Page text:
Joe Biden’s Climate Plan Melted During the Debate

“Mr. Vice President, your argument is not with me, it’s with science.”

CNN

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Two-thirds of Americans know climate change is underway and that humans are to blame. And yet, according to a March Gallup poll less than half—45 percent—think it will pose a serious threat in their lives. That means there’s a gap between understanding the problem and understanding the urgency of that problem.

Washington Governor Jay Inslee has been the only 2020 Democratic candidate to center his entire campaign on the urgency of global warming. During the second hour of the second Democratic presidential debate on Wednesday night, when CNN moderators turned their attention to climate change, it initially appeared that it would end up being the predictable recitation by all the candidates that climate change is an existential crisis and a repetition of their call to rejoin the Paris climate agreement. Then something unusual happened. Jay Inslee went after Joe Biden directly for not being ambitious enough in his proposals to address the problem, and soon other candidates followed suit.

“Look these deadlines are set by science,” Inslee said, turning to Biden. “Mr Vice President, your argument is not with me, it’s with science. And unfortunately your plan is just too late. The science says we have to get off coal in 10 years. Your plan does not do that. We have to get off of fossil fuels from our electric grid in 15. Your plan simply does not do that. I’ve heard you say we need a realistic plan,” Inslee continued, “Survival is realistic and that’s the kind of plan I have”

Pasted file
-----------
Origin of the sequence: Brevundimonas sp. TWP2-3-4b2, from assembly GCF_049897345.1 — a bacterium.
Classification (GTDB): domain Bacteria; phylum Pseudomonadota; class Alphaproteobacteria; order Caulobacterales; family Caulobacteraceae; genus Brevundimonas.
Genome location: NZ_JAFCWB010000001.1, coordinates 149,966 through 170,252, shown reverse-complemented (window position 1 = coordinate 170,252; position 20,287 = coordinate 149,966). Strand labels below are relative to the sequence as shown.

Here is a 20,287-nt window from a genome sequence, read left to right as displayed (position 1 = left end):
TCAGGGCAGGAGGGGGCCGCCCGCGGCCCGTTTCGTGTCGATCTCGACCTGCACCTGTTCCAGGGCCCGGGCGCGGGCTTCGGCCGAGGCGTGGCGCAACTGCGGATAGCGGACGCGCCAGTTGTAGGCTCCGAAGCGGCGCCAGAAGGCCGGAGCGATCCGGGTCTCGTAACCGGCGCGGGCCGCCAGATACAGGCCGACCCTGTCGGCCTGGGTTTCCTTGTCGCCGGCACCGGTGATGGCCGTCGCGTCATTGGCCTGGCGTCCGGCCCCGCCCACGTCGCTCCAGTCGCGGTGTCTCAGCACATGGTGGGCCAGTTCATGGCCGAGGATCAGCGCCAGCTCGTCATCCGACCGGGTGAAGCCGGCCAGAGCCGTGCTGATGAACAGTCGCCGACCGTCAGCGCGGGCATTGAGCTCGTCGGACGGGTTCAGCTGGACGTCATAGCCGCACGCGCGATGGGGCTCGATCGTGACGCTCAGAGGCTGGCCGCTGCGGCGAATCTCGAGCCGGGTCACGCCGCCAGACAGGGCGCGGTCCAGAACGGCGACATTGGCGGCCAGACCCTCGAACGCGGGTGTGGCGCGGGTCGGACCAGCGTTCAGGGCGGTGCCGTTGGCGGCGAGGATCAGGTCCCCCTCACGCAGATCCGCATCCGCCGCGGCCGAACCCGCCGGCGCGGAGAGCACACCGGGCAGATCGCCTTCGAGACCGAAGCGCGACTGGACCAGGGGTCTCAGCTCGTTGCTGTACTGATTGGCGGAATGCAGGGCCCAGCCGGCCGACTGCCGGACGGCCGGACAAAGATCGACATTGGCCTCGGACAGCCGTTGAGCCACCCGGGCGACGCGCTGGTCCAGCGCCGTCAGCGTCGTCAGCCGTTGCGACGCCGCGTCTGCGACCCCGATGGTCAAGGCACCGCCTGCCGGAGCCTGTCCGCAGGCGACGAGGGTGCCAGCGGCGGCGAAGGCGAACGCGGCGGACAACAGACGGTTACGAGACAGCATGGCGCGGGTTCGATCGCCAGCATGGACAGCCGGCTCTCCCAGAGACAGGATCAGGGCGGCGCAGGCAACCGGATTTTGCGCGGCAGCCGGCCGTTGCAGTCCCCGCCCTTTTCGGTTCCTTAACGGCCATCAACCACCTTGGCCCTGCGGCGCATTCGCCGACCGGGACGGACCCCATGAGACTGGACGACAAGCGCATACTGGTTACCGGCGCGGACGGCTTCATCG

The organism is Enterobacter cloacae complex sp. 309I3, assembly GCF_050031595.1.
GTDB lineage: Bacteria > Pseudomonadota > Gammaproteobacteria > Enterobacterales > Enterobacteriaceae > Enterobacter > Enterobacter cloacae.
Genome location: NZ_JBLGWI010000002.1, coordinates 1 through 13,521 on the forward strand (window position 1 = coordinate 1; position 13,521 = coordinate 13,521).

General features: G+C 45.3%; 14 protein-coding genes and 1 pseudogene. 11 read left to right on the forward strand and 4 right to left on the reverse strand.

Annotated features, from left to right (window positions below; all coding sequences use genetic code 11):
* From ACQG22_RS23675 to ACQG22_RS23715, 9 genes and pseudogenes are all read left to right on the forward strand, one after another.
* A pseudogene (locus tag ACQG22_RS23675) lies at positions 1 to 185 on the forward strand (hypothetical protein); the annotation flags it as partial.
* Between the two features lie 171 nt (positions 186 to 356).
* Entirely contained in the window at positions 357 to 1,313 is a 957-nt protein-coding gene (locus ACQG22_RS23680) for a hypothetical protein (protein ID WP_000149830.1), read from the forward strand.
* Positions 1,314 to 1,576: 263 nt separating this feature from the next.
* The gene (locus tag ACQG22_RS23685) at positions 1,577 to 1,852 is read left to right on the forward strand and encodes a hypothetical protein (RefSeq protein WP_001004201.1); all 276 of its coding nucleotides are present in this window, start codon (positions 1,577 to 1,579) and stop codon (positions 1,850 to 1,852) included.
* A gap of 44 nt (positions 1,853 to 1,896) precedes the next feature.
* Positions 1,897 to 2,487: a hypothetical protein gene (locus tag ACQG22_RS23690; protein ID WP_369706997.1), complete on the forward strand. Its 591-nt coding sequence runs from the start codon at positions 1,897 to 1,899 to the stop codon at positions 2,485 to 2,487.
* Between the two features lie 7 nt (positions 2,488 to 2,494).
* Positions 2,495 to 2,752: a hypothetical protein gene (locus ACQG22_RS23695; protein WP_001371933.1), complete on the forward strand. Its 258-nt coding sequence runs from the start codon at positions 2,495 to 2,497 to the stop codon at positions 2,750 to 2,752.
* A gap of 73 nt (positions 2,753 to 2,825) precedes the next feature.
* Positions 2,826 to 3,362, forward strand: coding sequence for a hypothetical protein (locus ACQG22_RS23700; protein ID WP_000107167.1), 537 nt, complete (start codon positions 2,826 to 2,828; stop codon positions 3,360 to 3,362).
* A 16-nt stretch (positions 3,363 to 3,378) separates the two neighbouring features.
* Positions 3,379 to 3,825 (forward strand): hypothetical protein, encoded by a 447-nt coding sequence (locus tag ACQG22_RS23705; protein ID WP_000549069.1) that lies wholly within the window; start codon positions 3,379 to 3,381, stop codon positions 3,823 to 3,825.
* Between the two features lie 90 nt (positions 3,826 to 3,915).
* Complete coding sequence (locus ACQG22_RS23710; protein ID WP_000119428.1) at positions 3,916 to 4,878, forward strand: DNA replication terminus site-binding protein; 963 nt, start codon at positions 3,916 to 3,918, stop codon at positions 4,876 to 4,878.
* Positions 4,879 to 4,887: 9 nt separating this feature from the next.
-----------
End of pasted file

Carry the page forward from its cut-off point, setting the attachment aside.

Biden cut in—”I didn’t say that”—and countered with the highlight reel of the plan he released in June. As the fight between the two candidates unfolded, it wasn’t actually about which climate plan was most feasible, but whose was the most ambitious to avert the business-as-usual path of the world’s alarming and ever-increasing pollution

Biden responded that his climate plan calls for 500,000 charging stations for electric vehicles “so by 2030 we’re all electric vehicles.” In addition, he would make a $400 billion investment in research, infrastructure, and clean tech; double offshore wind power, and end fossil fuel subsidies. “But we also have to engage the world while we’re doing it,” Biden said, “we have to walk and chew gum at the same time.”

All that sounds great, right? The problem is in the details. Biden’s goals may sound ambitious—a doubling of offshore wind!—except that in the US today there is only one operational offshore wind plant, far behind Europe’s much more extensive offshore wind development. As ambitious as installing 500,000 electric vehicle stations may sound, it will not take 281 million mostly gas-powered vehicles off the road by 2030, as he claims. 

Everyone on stage has already announced their intention to rejoin the Paris climate agreement if they win the presidency, but only Biden took credit for having helped to broker it. Cory Booker was unimpressed. “Nobody should get applause for rejoining the Paris climate accord,” Booker said. “That is kindergarten.” 

Environmentalists have also remained skeptical of Biden’s commitment to curb fracking on public lands and its related methane emissions, despite his backing a target of reaching effectively zero emissions by 2050 and a brief moment during the debate in which he implied that he would put an end to fracking. 

Asked a direct question if fossil fuels—both coal and gas—would have any place in his administration, Biden stumbled just a moment. “We will work it out,” he said. “We will make sure it’s eliminated and no more subsidies for either of those, any fossil fuels.”

That answer did not impress Jay Inslee, who interrupted with uncharacteristic impatience, “We can not ‘work it out’. The time is up. Our house is on fire. We have to stop using coal in 10 years, and we need a president to do it or it won’t get done. Get off coal. Save this country and the planet.”

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